Genomic sites of interest were amplified from genomic DNA samples and sequenced on an Illumina Miseq or NextSeq, depending on the number of pooled samples. Amplification primers containing Illumina forward and reverse primers (Supplementary Data 2) were used for a first round of PCR (PCR1) to amplify the genomic region of interest. A mixture of staggered forward primers was used to create complexity. PCR1 reactions were performed in a final volume of 25 μL, using 0.5 μM of each forward and reverse primers, 1 μL genomic DNA and 12.5 μL of Phusion U Multiplex PCR 2× Master Mix (ThermoFisher Scientific). PCR1 was carried as following: 98 °C 2 min, 30 cycles [98 °C 10 s, 61 °C 20 s, and 72 °C 30 s], followed by a final extension of 72 °C for 7 min. Unique Illumina dual index barcode primer pairs were added to each sample in a second PCR reaction (PCR2). PCR2 was performed in a final volume of 25 μL, using 0.5 μM of each unique forward and reverse Illumina barcoding primer pair, 1 μL of unpurified PCR1 reaction and 12.5 μL of of Phusion U Multiplex PCR 2× Master Mix. PCR2 was carried as following: 98 °C 2 min, 12 cycles [98 °C 10 s, 61 °C 20 s, 72 °C 30 s], followed by a final extension of 72 °C for 7 min. PCR products were analysed by electrophoresis in a 1% (w/v) agarose gel and purified using magnetic AMPure XP beads (Beckman Coulter), using a ratio of beads:PCR product of 2:1. DNA concentration was measured by fluorometric quantification (Qubit, ThermoFisher Scientific) and sequenced on an Illumina instrument, according to manufacturer’s instructions.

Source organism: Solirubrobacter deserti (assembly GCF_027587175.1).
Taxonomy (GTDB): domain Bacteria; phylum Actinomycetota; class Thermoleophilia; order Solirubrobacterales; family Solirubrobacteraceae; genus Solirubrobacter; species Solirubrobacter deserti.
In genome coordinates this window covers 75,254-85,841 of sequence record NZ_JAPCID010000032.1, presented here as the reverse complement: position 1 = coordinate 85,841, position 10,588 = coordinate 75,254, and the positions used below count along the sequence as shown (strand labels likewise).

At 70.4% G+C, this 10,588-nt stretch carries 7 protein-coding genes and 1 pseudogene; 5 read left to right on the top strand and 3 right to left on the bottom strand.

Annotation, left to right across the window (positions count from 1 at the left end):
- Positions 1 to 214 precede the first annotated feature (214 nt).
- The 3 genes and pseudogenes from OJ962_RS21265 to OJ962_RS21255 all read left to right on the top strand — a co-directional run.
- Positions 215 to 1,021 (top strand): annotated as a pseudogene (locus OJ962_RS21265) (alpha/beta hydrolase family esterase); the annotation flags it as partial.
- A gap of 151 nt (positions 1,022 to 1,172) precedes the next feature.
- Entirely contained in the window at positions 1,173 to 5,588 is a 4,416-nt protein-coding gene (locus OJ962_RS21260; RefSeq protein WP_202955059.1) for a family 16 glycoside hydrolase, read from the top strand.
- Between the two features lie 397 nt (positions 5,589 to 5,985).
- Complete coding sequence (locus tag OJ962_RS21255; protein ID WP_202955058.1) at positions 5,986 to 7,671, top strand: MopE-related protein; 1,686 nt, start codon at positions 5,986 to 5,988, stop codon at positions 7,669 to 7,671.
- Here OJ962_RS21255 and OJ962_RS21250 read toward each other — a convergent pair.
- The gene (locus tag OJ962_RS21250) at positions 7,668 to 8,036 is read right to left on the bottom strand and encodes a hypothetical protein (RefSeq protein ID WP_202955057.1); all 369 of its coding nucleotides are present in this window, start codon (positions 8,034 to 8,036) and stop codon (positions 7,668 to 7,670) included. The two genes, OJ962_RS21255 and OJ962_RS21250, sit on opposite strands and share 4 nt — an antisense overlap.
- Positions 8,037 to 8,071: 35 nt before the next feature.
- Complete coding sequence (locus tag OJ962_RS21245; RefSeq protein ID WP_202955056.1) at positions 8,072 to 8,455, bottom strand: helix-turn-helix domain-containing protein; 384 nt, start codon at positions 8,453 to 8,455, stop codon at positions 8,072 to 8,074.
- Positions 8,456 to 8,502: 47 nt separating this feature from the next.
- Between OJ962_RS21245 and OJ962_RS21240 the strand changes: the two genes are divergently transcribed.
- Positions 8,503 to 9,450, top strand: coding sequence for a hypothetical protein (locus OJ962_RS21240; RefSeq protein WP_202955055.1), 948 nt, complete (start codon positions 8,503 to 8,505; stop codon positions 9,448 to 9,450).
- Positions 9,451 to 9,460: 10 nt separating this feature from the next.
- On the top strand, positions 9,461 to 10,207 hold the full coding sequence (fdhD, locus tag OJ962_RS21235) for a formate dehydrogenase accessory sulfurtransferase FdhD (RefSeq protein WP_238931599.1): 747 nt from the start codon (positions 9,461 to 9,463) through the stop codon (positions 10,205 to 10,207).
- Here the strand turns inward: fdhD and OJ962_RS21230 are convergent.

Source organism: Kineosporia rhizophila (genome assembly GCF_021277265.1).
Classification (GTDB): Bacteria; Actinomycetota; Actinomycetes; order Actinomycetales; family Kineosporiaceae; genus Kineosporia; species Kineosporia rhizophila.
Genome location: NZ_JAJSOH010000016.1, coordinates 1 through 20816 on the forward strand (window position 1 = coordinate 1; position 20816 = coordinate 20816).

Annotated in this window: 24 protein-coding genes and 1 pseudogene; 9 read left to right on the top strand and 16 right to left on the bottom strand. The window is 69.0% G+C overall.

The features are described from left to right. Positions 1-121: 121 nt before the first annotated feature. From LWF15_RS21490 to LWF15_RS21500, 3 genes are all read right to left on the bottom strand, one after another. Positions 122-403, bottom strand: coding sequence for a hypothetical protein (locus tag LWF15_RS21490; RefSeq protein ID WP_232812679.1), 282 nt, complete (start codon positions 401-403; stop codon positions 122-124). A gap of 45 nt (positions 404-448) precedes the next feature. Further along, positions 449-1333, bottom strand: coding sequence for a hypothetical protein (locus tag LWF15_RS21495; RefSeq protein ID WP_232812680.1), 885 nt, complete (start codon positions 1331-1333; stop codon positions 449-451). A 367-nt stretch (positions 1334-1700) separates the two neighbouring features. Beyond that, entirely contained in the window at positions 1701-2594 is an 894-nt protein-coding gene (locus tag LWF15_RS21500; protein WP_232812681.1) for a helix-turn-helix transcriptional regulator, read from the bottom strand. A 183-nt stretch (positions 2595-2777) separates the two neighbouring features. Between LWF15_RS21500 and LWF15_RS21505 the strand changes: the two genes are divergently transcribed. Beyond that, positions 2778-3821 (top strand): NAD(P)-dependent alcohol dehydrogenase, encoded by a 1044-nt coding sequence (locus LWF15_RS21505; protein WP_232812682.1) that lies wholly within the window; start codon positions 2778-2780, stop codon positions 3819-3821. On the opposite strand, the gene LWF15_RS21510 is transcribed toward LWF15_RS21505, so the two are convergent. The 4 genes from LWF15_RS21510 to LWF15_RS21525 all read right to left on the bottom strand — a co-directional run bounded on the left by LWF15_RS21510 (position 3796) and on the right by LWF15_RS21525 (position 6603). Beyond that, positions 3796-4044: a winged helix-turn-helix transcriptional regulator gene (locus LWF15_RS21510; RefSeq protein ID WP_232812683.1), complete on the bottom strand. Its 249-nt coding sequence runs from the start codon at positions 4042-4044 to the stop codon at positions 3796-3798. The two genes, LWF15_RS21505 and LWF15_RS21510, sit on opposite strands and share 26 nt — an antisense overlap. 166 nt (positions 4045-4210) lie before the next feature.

Sequencing reads were collected and demultiplexed using Illumina MiSeq Control software v4 (Illumina) and alignment of amplicon sequences to a reference sequence was performed using CRISPResso253. CRISPResso2 was ran in standard mode and prime editing yield was calculated as: number of aligned reads containing the desired edit/total aligned reads. Percentage of indels was calculated as: number of aligned reads containing indels that are not the desired edit/ total number of aligned reads.
The following siRNAs from Dhamacon (used at a final concentration of 100 nM) were used in this study: MLH1 SMARTpool ON-TARGETplus (L-003906-00-0005) and Non-targeting control SMARTpool ON-TARGETplus (D-001810-10-05). siRNA transfections in HEK293 cells were performed using Dharmafect 1 following manufacturer’s instructions. siRNA delivery was performed 48 h prior to transfection of prime editing vectors.
Generation of dTAG-MLH1 HAP1 cell line